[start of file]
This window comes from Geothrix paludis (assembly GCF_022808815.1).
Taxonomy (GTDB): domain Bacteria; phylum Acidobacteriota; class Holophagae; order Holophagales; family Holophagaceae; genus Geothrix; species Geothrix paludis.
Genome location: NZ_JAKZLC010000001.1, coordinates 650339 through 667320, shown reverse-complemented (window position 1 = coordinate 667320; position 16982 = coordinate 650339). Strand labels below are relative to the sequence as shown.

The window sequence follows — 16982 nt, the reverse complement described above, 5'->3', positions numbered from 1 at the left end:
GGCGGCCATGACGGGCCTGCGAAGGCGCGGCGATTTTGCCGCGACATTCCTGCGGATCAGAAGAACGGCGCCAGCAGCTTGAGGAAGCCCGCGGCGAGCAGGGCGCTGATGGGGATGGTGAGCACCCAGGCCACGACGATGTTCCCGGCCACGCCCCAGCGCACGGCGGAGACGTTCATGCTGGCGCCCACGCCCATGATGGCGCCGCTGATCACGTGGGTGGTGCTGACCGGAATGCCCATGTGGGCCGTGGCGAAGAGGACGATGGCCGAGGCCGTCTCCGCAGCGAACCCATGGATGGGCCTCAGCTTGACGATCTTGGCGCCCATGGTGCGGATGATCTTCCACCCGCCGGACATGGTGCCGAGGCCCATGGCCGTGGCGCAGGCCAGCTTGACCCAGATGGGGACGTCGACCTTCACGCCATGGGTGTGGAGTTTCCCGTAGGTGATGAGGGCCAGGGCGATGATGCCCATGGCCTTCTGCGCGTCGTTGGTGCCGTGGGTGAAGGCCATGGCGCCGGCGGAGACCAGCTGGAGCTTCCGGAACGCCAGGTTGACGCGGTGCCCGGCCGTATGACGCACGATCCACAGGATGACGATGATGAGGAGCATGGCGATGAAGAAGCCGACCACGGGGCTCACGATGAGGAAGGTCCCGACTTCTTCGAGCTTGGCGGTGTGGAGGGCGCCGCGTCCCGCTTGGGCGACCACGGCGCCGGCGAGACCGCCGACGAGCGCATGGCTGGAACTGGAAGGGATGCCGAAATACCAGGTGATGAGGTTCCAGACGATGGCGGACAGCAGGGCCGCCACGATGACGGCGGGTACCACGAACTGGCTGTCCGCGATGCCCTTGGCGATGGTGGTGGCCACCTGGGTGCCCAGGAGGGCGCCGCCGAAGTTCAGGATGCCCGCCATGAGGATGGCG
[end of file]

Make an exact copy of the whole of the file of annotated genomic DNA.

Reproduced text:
This window comes from Geothrix paludis (assembly GCF_022808815.1).
Taxonomy (GTDB): domain Bacteria; phylum Acidobacteriota; class Holophagae; order Holophagales; family Holophagaceae; genus Geothrix; species Geothrix paludis.
Genome location: NZ_JAKZLC010000001.1, coordinates 650339 through 667320, shown reverse-complemented (window position 1 = coordinate 667320; position 16982 = coordinate 650339). Strand labels below are relative to the sequence as shown.

The window sequence follows — 16982 nt, the reverse complement described above, 5'->3', positions numbered from 1 at the left end:
GGCGGCCATGACGGGCCTGCGAAGGCGCGGCGATTTTGCCGCGACATTCCTGCGGATCAGAAGAACGGCGCCAGCAGCTTGAGGAAGCCCGCGGCGAGCAGGGCGCTGATGGGGATGGTGAGCACCCAGGCCACGACGATGTTCCCGGCCACGCCCCAGCGCACGGCGGAGACGTTCATGCTGGCGCCCACGCCCATGATGGCGCCGCTGATCACGTGGGTGGTGCTGACCGGAATGCCCATGTGGGCCGTGGCGAAGAGGACGATGGCCGAGGCCGTCTCCGCAGCGAACCCATGGATGGGCCTCAGCTTGACGATCTTGGCGCCCATGGTGCGGATGATCTTCCACCCGCCGGACATGGTGCCGAGGCCCATGGCCGTGGCGCAGGCCAGCTTGACCCAGATGGGGACGTCGACCTTCACGCCATGGGTGTGGAGTTTCCCGTAGGTGATGAGGGCCAGGGCGATGATGCCCATGGCCTTCTGCGCGTCGTTGGTGCCGTGGGTGAAGGCCATGGCGCCGGCGGAGACCAGCTGGAGCTTCCGGAACGCCAGGTTGACGCGGTGCCCGGCCGTATGACGCACGATCCACAGGATGACGATGATGAGGAGCATGGCGATGAAGAAGCCGACCACGGGGCTCACGATGAGGAAGGTCCCGACTTCTTCGAGCTTGGCGGTGTGGAGGGCGCCGCGTCCCGCTTGGGCGACCACGGCGCCGGCGAGACCGCCGACGAGCGCATGGCTGGAACTGGAAGGGATGCCGAAATACCAGGTGATGAGGTTCCAGACGATGGCGGACAGCAGGGCCGCCACGATGACGGCGGGTACCACGAACTGGCTGTCCGCGATGCCCTTGGCGATGGTGGTGGCCACCTGGGTGCCCAGGAGGGCGCCGCCGAAGTTCAGGATGCCCGCCATGAGGATGGCG